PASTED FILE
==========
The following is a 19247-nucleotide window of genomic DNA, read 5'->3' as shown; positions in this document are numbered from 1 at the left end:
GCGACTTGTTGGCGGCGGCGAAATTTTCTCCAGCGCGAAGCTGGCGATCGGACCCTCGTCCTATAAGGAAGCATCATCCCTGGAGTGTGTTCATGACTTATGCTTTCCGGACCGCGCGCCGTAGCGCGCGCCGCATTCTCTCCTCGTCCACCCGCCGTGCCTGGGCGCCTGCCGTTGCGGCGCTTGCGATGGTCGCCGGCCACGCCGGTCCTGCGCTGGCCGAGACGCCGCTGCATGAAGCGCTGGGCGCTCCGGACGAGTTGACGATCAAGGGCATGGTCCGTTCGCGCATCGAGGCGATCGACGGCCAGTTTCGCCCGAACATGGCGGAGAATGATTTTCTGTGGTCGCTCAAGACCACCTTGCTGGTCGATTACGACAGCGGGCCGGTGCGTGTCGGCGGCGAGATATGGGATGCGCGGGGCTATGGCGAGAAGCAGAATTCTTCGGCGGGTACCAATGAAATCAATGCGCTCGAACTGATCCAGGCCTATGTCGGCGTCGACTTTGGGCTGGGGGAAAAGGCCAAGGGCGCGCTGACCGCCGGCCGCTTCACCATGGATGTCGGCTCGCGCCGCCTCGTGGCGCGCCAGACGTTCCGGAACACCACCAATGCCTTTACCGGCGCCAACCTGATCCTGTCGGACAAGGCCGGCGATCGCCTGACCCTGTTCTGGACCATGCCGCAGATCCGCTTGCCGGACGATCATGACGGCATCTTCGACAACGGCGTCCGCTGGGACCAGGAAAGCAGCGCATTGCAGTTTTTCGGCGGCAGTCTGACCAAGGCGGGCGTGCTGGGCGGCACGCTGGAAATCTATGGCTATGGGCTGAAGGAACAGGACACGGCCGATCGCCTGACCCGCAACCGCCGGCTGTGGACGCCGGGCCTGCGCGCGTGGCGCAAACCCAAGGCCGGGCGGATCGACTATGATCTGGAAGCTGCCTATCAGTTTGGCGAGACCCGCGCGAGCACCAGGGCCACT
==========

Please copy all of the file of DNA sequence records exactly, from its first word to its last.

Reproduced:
The following is a 19247-nucleotide window of genomic DNA, read 5'->3' as shown; positions in this document are numbered from 1 at the left end:
GCGACTTGTTGGCGGCGGCGAAATTTTCTCCAGCGCGAAGCTGGCGATCGGACCCTCGTCCTATAAGGAAGCATCATCCCTGGAGTGTGTTCATGACTTATGCTTTCCGGACCGCGCGCCGTAGCGCGCGCCGCATTCTCTCCTCGTCCACCCGCCGTGCCTGGGCGCCTGCCGTTGCGGCGCTTGCGATGGTCGCCGGCCACGCCGGTCCTGCGCTGGCCGAGACGCCGCTGCATGAAGCGCTGGGCGCTCCGGACGAGTTGACGATCAAGGGCATGGTCCGTTCGCGCATCGAGGCGATCGACGGCCAGTTTCGCCCGAACATGGCGGAGAATGATTTTCTGTGGTCGCTCAAGACCACCTTGCTGGTCGATTACGACAGCGGGCCGGTGCGTGTCGGCGGCGAGATATGGGATGCGCGGGGCTATGGCGAGAAGCAGAATTCTTCGGCGGGTACCAATGAAATCAATGCGCTCGAACTGATCCAGGCCTATGTCGGCGTCGACTTTGGGCTGGGGGAAAAGGCCAAGGGCGCGCTGACCGCCGGCCGCTTCACCATGGATGTCGGCTCGCGCCGCCTCGTGGCGCGCCAGACGTTCCGGAACACCACCAATGCCTTTACCGGCGCCAACCTGATCCTGTCGGACAAGGCCGGCGATCGCCTGACCCTGTTCTGGACCATGCCGCAGATCCGCTTGCCGGACGATCATGACGGCATCTTCGACAACGGCGTCCGCTGGGACCAGGAAAGCAGCGCATTGCAGTTTTTCGGCGGCAGTCTGACCAAGGCGGGCGTGCTGGGCGGCACGCTGGAAATCTATGGCTATGGGCTGAAGGAACAGGACACGGCCGATCGCCTGACCCGCAACCGCCGGCTGTGGACGCCGGGCCTGCGCGCGTGGCGCAAACCCAAGGCCGGGCGGATCGACTATGATCTGGAAGCTGCCTATCAGTTTGGCGAGACCCGCGCGAGCACCAGGGCCACT